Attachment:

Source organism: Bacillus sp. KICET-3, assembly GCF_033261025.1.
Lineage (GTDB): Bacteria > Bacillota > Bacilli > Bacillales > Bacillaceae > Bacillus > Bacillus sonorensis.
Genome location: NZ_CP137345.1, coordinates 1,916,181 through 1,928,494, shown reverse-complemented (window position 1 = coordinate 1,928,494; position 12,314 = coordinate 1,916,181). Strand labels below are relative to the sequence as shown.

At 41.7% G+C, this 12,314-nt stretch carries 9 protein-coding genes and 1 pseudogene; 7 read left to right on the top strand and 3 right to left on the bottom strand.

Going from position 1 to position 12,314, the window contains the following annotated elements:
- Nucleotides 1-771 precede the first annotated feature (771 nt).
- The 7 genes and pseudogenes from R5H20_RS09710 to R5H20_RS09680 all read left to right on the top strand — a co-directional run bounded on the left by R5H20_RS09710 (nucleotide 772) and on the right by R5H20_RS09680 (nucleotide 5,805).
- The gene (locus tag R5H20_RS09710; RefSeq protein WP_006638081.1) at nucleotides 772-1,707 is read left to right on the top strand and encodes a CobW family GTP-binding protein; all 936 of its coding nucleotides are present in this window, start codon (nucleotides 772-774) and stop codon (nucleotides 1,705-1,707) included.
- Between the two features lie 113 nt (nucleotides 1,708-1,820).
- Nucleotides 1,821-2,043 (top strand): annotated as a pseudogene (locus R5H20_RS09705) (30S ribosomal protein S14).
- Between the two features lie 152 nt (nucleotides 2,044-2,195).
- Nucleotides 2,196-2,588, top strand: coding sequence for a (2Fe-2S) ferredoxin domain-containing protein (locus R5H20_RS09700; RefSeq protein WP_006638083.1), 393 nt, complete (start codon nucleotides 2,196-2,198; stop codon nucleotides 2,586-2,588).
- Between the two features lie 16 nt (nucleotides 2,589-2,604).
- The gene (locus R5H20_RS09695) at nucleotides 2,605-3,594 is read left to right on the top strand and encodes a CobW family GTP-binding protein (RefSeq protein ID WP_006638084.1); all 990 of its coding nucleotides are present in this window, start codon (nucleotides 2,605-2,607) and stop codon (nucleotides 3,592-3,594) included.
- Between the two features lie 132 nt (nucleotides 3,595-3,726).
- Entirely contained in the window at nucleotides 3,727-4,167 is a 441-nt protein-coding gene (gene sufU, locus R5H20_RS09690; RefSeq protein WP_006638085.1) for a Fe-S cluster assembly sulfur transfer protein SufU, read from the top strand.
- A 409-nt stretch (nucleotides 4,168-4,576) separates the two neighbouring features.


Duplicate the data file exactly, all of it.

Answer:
Source organism: Bacillus sp. KICET-3, assembly GCF_033261025.1.
Lineage (GTDB): Bacteria > Bacillota > Bacilli > Bacillales > Bacillaceae > Bacillus > Bacillus sonorensis.
Genome location: NZ_CP137345.1, coordinates 1,916,181 through 1,928,494, shown reverse-complemented (window position 1 = coordinate 1,928,494; position 12,314 = coordinate 1,916,181). Strand labels below are relative to the sequence as shown.

At 41.7% G+C, this 12,314-nt stretch carries 9 protein-coding genes and 1 pseudogene; 7 read left to right on the top strand and 3 right to left on the bottom strand.

Going from position 1 to position 12,314, the window contains the following annotated elements:
- Nucleotides 1-771 precede the first annotated feature (771 nt).
- The 7 genes and pseudogenes from R5H20_RS09710 to R5H20_RS09680 all read left to right on the top strand — a co-directional run bounded on the left by R5H20_RS09710 (nucleotide 772) and on the right by R5H20_RS09680 (nucleotide 5,805).
- The gene (locus tag R5H20_RS09710; RefSeq protein WP_006638081.1) at nucleotides 772-1,707 is read left to right on the top strand and encodes a CobW family GTP-binding protein; all 936 of its coding nucleotides are present in this window, start codon (nucleotides 772-774) and stop codon (nucleotides 1,705-1,707) included.
- Between the two features lie 113 nt (nucleotides 1,708-1,820).
- Nucleotides 1,821-2,043 (top strand): annotated as a pseudogene (locus R5H20_RS09705) (30S ribosomal protein S14).
- Between the two features lie 152 nt (nucleotides 2,044-2,195).
- Nucleotides 2,196-2,588, top strand: coding sequence for a (2Fe-2S) ferredoxin domain-containing protein (locus R5H20_RS09700; RefSeq protein WP_006638083.1), 393 nt, complete (start codon nucleotides 2,196-2,198; stop codon nucleotides 2,586-2,588).
- Between the two features lie 16 nt (nucleotides 2,589-2,604).
- The gene (locus R5H20_RS09695) at nucleotides 2,605-3,594 is read left to right on the top strand and encodes a CobW family GTP-binding protein (RefSeq protein ID WP_006638084.1); all 990 of its coding nucleotides are present in this window, start codon (nucleotides 2,605-2,607) and stop codon (nucleotides 3,592-3,594) included.
- Between the two features lie 132 nt (nucleotides 3,595-3,726).
- Entirely contained in the window at nucleotides 3,727-4,167 is a 441-nt protein-coding gene (gene sufU, locus R5H20_RS09690; RefSeq protein WP_006638085.1) for a Fe-S cluster assembly sulfur transfer protein SufU, read from the top strand.
- A 409-nt stretch (nucleotides 4,168-4,576) separates the two neighbouring features.